I was being generous when I implied that a PtP VP-2 wing panel weighs 50 pounds, it's more like 60 or 70 (a stock VP-1 wing panel weighs 55 lbs and it's smaller and a much lighter design).

    Saving 100 pounds on a VP-2 would be pretty easy to do. I think an 1835 would work fine on a light VP-2. I don't know what size engine Evans used on the prototype but I'd bet it wasn't bigger than an 1835.
     
  10. Oct 2, 2018 #10

    cluttonfred

    cluttonfred

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    Ex-U.S. Navy pilot (and, I think, fellow Convair engineer) Bill Beatty did the full test program (but not the first flight) of the original VP-1 and later the VP-2 for Bud Evans. Per Beatty in FLYING THE EVANS VP, the original prototype VP-2 "operated well" with 1835cc, 2070cc, and 2180cc engines, though that begs the question why they kept moving to bigger engines. According to test results, the difference between the 1835cc and 2180cc engines was just 700-750 fpm climb solo and 400-450 fpm climb dual. The reduced weight would help, but I'd still want all the power I could get.

     
  11. Oct 2, 2018 #11

    BJC

    BJC

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    I suspect that if one were to reduce the weight, add wing tips, improve the streamlining of the windshield / pilot / turtle-deck (an enclosed cockpit would extend the flying season in many locations), and clean up the landing gear, performance would be much improved. But, in doing so, one has added complexity, cost, and build time.


    BJC
     
  12. Oct 2, 2018 #12

    lr27

    lr27

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    If the parts are to be cut out with NC, making a moderately tapered wing shouldn't add much, if any complexity. I suspect that, if one were to think in an unorthodox manner, a clean, simple canopy might be achievable. Made with, say, conically curved Lexan and plywood.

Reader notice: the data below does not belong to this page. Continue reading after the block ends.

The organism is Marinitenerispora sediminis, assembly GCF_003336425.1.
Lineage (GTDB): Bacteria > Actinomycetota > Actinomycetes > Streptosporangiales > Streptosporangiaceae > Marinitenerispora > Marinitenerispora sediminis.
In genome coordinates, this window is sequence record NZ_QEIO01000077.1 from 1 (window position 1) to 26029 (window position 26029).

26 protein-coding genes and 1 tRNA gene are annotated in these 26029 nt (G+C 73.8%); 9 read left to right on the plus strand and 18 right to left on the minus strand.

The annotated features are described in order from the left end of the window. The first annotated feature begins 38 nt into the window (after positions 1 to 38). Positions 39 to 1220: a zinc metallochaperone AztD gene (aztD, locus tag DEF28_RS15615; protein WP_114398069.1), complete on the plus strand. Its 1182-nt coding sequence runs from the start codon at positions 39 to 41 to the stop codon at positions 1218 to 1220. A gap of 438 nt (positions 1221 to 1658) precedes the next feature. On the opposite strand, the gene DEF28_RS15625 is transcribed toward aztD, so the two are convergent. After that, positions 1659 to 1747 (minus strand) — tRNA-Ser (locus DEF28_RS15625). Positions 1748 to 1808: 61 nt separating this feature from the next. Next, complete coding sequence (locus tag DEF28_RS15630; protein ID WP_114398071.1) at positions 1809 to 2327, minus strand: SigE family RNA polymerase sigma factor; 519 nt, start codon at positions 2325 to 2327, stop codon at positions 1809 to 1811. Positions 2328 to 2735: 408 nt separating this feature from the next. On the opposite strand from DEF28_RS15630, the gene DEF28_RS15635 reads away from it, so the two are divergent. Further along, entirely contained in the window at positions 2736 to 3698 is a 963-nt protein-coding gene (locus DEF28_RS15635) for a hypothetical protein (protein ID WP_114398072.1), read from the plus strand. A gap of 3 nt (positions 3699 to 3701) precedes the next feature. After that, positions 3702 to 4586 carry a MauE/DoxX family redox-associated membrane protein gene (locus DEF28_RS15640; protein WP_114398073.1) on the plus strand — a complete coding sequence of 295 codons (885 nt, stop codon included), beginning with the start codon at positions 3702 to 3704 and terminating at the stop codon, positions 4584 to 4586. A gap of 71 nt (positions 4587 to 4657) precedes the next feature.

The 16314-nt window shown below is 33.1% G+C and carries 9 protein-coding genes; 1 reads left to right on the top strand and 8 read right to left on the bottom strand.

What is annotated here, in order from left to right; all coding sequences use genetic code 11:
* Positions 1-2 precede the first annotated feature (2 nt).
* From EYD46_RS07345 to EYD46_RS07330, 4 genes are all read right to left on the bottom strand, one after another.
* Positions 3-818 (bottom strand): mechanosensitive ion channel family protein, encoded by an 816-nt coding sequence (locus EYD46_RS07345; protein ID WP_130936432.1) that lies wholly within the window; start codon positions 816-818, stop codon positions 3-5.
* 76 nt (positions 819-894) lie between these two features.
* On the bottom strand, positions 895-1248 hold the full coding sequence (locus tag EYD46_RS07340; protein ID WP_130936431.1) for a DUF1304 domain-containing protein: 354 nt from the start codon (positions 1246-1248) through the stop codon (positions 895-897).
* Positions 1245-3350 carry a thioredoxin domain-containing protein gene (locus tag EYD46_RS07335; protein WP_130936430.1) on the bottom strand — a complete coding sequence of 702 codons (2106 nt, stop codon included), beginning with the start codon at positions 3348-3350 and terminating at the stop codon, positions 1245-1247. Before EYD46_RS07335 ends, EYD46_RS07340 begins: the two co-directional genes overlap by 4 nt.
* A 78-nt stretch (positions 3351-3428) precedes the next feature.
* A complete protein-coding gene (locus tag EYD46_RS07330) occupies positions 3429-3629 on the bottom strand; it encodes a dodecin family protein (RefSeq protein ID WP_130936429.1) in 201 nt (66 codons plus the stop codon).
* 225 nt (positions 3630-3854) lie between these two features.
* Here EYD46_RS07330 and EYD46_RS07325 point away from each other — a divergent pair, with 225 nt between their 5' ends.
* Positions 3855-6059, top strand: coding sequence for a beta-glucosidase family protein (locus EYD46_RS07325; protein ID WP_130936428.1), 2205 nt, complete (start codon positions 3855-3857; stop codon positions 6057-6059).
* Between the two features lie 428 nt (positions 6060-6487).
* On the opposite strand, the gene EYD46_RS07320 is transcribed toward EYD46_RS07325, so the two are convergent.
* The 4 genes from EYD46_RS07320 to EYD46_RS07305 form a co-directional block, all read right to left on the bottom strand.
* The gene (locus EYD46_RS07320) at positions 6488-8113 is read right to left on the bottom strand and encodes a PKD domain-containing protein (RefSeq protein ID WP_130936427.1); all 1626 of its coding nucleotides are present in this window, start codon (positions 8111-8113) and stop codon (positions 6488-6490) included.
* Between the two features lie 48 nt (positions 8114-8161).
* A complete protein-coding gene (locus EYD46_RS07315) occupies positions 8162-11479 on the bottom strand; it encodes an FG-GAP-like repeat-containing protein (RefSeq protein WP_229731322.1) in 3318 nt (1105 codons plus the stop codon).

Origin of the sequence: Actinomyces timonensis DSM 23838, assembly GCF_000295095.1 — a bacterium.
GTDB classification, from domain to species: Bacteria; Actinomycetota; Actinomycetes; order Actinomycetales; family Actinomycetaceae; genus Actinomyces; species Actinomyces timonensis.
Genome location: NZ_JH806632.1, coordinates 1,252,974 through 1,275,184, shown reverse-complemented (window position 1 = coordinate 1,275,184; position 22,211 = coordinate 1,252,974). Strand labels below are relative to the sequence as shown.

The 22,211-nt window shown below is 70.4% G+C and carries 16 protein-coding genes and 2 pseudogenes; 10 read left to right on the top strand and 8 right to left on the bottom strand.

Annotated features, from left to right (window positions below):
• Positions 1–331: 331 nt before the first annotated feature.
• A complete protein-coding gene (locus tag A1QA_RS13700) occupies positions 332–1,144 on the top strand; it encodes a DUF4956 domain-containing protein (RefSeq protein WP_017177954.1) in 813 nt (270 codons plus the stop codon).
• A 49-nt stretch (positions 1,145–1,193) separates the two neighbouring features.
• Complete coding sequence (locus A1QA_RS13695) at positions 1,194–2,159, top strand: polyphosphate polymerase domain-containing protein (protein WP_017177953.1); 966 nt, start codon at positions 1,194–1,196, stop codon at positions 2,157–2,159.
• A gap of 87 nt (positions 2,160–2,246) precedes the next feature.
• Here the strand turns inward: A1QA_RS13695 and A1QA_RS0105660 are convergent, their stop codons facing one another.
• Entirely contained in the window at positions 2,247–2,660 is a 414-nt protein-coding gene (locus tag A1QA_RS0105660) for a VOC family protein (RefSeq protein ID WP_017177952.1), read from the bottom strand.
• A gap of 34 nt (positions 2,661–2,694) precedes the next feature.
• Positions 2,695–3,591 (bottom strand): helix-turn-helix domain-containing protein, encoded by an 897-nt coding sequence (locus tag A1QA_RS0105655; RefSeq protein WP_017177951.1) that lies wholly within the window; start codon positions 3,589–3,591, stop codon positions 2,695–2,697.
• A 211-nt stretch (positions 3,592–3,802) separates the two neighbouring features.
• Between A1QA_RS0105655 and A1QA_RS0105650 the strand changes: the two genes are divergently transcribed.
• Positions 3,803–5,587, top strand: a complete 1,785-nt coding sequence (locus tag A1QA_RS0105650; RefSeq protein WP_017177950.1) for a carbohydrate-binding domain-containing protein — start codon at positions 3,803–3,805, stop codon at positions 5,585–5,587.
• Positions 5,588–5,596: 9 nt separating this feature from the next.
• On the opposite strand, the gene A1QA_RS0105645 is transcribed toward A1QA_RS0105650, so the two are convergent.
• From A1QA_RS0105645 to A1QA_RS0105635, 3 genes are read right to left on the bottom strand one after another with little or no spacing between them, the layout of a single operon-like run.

13. Oct 2, 2018 #13

    plncraze

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    You can read Budd Davisson's pilot report on airbum.com. He flew it with the smaller engine.
     
  14. Oct 3, 2018 #14

    Pops

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    I overhauled the 1600 cc VW engine for the VP-1 that a friend of mine used to have and it flew good with the engine. I never flew it, but I did do some high speed taxi test down the runway about 5' or so off the ground several times testing the engine. Then it was flown the rest of that year and sold. The owner regretted selling it.
     
  15. Oct 3, 2018 #15

    plncraze

    plncraze

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    Al Backstrom had some ideas for cleaning up a Volksplane in an article on drag in Sport Aviation. He had a canopy with no compound curves and strut cuffs along with wheel pants. It was cool looking in a flat sided kind of way.
     
  16. Oct 3, 2018 #16

    lr27

    lr27

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    Probably Toward Better Performance part IV Feb. 1975

    Just a short article about cleaning up two planes.
     
  17. Oct 3, 2018 #17

    FritzW

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    If your in a hurry, buy a plane ticket, rent a 172 or drive your car. If you want to "slip the surly bonds of earth and top the wind swept heights with easy grace" for 10 cents on the dollar, build a Volksplane :gig:

    You can't make a silk purse out of a sows ear (which is exactly what I'm trying to do with $15,000 worth of of software and machinery). ...but it keeps me out of the brothels and bars and I'm having fun, so it's okay.
     
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  18. Oct 3, 2018 #18

    lr27

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    Even if you don't want to go faster or make it look prettier, you'd still get longer range at the same speed, or get away with a slightly smaller motor, requiring a slightly smaller airframe, smaller fuel tank.....etc. Still looks like a VP, doesn't it?

    backstrom's VP cleanup from towards better performance.jpg
     
  19. Oct 3, 2018 #19

    robertl

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    Fritz, is that a homemade CNC machine ? Also, a new, lighter wing, increased speed, turtle deck and canopy ! I think I have an old dusty set of VP-II plans lying around somewhere ! Hmmmm :)
    Bob
     
  20. Oct 3, 2018 #20

    FritzW

    FritzW

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    CRP4896_base.jpg I started with a basic kit from CNC Router Parts and made the table out of 2x4's and plywood.


    s-l1600.jpg s-l1600s.jpg I was on a budget so I went with cheap Chinese electronics off of ebay. So far (6 or 7 years) they've worked great.

    ...when I was surfing around for these pictures this morning I was blown away by how much more "home cnc" stuff is out there now and how much the price has come down in just a few years.


    Yep, that's how it all starts. :gig: